First case of coronavirus confirmed in L.A. County

There are six new reported cases of the coronavirus in the LA County as of March 4. Courtesy of Matthias Mueller

By Vivianna Shields & Emily Alvarenga

Signal Staff Writers

The Los Angeles County Department of Public Health has confirmed the first case of 2019 novel coronavirus in Los Angeles County Sunday.

“A significant number of resources across Los Angeles County are focused on protecting the public’s health at large,” said Dr. Barbara Ferrer, director of Public Health. “Currently the risk of local transmission is low, according to the Centers for Disease Control and Prevention.”

Nancy Messonnier, director of the National Center for Immunization and Respiratory Diseases, expanded upon that during Sunday’s CDC telebriefing, adding that risk depends on exposure.

“Right now, we have a handful of patients with this 2019 novel coronavirus in the United States, but at this time, in the U.S. 2019 novel coronavirus is not spreading in our community,” Messonnier said. “For this reason, we continue to believe that the immediate health risk from the 2019 novel coronavirus to the general American public is low at this time, but the threat is serious and our public health response is aggressive with the aim of protecting the health of Americans.”

Case in Los Angeles

A returning traveler from Wuhan City, China, presented themselves for care once they noticed that they were not feeling well and has been confirmed to have this new strain of coronavirus (2019-nCoV) by the CDC, according to the CDC.

That person is currently receiving medical treatment at a local hospital as Public Health officials work to identify anyone who may have had close personal contact with this individual, including any friends, family members or health care professionals, according to a news release issued Sunday.

Those individuals are then expected to be monitored for signs and symptoms of illness.

Still, CDC officials said that there is no immediate threat to the general public, no special precautions are required and residents are still encouraged to continue to engage in their regular activities.

“Everyone has a role to play here,” Messonnier added. “It’s currently flu and respiratory disease season, and there’s a lot of influenza out there still. The CDC recommends getting a flu shot and taking everyday preventive action to stop the spread of germs.”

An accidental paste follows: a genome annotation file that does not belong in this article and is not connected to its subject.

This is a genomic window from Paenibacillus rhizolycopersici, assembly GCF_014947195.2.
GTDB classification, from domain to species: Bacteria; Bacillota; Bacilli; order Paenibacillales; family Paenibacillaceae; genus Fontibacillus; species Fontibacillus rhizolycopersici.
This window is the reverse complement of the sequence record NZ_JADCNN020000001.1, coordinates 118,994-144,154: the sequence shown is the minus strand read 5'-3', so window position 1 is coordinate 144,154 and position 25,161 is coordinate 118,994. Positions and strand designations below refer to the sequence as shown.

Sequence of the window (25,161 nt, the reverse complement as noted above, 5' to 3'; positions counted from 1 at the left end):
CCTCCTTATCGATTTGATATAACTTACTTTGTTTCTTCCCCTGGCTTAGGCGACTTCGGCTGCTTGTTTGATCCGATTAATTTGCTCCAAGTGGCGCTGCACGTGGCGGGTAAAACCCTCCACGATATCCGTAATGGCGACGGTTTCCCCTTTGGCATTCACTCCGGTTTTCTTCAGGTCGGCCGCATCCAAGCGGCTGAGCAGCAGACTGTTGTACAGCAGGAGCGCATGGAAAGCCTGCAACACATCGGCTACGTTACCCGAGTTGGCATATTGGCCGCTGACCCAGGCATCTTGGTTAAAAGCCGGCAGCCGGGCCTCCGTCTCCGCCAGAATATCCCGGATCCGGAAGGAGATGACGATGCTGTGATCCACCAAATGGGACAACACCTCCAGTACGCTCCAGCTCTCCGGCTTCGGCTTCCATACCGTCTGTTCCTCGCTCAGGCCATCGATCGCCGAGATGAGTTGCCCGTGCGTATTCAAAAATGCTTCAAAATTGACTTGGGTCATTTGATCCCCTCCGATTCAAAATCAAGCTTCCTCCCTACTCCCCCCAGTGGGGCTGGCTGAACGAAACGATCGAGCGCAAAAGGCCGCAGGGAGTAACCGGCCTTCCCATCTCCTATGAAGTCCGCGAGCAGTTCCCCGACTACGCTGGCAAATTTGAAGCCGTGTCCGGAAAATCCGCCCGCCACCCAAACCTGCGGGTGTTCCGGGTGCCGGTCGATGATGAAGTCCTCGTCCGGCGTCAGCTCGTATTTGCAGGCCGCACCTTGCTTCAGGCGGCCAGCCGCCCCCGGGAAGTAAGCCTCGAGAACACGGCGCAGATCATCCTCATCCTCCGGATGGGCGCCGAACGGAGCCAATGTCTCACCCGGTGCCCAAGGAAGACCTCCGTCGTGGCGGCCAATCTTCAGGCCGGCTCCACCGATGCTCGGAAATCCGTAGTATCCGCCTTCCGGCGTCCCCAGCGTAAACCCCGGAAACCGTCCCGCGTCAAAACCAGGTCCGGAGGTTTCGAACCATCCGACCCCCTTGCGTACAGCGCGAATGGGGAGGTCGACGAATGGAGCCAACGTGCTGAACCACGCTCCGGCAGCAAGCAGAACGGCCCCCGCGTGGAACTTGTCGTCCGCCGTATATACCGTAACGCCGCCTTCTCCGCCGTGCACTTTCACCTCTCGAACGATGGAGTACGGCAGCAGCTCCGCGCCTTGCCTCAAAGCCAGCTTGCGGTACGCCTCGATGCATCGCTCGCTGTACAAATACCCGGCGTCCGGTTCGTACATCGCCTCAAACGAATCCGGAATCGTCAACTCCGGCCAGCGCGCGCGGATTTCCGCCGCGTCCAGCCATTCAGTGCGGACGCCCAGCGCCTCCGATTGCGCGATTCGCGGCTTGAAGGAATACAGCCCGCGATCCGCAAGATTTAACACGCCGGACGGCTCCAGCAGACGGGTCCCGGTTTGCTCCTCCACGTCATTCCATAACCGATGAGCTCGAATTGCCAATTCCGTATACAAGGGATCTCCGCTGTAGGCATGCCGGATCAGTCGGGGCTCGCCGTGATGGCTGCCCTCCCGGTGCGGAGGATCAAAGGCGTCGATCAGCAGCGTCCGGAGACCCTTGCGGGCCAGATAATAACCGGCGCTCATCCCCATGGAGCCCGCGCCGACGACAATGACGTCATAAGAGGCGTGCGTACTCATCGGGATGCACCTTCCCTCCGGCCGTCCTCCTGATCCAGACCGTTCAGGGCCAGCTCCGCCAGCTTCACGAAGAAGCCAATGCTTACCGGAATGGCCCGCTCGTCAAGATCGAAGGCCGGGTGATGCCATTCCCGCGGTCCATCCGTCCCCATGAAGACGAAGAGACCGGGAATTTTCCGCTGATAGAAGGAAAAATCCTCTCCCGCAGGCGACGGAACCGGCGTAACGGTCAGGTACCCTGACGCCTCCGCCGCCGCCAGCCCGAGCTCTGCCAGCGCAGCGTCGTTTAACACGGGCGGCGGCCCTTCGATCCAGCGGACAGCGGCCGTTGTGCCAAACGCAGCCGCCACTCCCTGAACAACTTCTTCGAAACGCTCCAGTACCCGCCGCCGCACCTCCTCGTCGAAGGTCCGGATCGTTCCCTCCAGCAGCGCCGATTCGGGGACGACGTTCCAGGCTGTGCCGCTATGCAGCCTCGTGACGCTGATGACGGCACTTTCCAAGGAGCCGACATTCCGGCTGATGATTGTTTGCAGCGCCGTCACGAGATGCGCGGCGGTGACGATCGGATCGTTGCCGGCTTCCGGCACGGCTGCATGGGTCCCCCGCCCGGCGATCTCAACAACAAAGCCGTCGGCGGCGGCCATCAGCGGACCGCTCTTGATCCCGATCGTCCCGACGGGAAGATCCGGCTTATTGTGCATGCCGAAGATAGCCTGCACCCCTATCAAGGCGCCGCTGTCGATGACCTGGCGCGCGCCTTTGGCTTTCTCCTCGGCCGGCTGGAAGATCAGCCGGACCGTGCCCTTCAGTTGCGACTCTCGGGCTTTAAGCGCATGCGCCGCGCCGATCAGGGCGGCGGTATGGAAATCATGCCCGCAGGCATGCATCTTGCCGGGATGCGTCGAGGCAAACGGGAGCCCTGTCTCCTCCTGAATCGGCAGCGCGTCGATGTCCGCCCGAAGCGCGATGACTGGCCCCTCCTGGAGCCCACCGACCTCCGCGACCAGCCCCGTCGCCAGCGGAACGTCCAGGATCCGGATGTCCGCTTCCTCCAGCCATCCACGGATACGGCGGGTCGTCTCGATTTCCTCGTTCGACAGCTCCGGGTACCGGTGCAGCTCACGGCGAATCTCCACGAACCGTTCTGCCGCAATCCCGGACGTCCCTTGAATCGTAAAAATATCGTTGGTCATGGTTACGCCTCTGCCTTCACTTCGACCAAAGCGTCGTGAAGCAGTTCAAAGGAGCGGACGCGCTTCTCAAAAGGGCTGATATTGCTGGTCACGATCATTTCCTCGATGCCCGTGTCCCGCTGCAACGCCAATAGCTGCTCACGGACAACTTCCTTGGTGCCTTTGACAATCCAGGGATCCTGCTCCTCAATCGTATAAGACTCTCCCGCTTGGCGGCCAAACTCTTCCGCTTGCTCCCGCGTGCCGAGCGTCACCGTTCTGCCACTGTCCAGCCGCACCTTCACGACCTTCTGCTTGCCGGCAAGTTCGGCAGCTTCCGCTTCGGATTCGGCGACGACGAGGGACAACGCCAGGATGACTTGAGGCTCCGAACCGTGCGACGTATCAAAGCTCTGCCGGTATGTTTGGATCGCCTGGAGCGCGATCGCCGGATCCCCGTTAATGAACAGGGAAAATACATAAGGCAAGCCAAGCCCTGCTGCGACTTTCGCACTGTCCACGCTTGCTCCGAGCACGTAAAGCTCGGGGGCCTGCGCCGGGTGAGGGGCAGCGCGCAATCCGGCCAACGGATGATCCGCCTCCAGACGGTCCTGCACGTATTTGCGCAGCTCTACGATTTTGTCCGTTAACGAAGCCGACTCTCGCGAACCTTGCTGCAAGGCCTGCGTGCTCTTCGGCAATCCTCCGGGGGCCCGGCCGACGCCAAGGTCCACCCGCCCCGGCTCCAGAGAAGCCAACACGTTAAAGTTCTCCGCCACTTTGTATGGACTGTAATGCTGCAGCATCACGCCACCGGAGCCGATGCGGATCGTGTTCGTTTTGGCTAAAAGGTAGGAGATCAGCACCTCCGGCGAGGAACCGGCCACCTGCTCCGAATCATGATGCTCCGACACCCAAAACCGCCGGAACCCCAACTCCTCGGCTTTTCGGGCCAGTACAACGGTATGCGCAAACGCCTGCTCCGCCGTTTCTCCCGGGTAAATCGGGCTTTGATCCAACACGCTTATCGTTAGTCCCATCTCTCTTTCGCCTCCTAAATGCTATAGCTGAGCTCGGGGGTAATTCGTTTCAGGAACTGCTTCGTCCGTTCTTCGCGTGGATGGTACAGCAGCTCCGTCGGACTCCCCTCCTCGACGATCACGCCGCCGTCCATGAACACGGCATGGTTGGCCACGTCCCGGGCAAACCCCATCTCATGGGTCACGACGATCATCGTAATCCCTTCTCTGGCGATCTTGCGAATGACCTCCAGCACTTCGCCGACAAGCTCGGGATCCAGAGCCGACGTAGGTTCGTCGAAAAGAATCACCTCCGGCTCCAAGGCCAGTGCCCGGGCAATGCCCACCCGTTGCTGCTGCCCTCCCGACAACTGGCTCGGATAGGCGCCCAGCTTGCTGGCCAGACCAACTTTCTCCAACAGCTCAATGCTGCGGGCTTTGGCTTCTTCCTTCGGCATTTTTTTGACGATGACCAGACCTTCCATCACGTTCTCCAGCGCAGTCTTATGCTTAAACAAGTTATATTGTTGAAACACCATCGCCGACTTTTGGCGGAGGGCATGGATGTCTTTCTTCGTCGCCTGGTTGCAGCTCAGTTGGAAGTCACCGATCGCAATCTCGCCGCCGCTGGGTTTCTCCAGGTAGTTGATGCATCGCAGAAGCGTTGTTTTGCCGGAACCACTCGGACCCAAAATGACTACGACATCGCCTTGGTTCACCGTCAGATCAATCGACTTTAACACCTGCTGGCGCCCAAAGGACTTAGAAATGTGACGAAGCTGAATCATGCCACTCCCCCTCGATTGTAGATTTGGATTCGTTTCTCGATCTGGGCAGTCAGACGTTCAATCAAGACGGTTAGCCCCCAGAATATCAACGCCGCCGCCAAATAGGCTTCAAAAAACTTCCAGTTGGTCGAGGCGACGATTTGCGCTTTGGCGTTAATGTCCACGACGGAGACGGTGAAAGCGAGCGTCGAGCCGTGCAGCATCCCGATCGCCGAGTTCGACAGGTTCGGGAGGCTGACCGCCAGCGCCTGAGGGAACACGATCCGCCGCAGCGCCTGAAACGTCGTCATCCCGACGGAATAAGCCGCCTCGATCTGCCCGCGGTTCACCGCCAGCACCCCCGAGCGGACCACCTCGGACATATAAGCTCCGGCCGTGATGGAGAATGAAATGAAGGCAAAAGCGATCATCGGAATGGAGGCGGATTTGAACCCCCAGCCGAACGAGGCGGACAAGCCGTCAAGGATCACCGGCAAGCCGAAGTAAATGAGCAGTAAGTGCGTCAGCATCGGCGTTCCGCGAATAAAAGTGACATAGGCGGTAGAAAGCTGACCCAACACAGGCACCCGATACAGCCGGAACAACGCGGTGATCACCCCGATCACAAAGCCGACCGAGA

Other cases in the U.S.

Four other cases have been diagnosed in the U.S., one each in Arizona, Washington and Chicago, along with a second California case in nearby Orange County. All victims had recently traveled to Wuhan.

Those that have been in contact with these victims are now being closely monitored, CDC officials report.

As of Jan. 26, 14 international locations, including the United States, China, Hong Kong, Macau, Taiwan, Australia, France, Japan, Malaysia, Nepal, Singapore, Thailand, the Republic of Korea and Vietnam, all have at least one confirmed case of the Wuhan coronavirus, the CDC reports.

Origin of coronavirus

Beginning in December 2019, a virus began to spread throughout China from Wuhan City that later became known as the 2019 novel coronavirus, according to a CDC news release. Coronaviruses are a large family of viruses.

“Chinese authorities report most patients in the Wuhan City outbreak have been epidemiologically linked to a large seafood and animal market, suggesting a possible zoonotic origin to the outbreak,” the release adds.

On Jan. 23, CDC raised the initial warning from a level 2 to a level 3, which recommends travelers avoid non-essential travel to Wuhan, China.


Symptoms of the novel coronavirus include a runny nose, headache, cough and sore throat. These symptoms resemble the common cold, but often cause pneumonia or bronchitis, the CDC release stated.

Whether or not someone has the virus can be determined through a series of laboratory tests involving respiratory specimens and serum, per the release.

“There are currently no vaccines available to protect you against human coronavirus infection, so wash your hands often with soap and water for at least 20 seconds, avoid touching your eyes, nose or mouth with unwashed hands, and avoid close contact with people who are sick,” the release added.

Public Health officials are continuing to monitor the situation, and will keep everyone informed as more information becomes available, Ferrer said. “We are urging the public to remain calm, as it is very unlikely that they are at risk of contracting this virus.”

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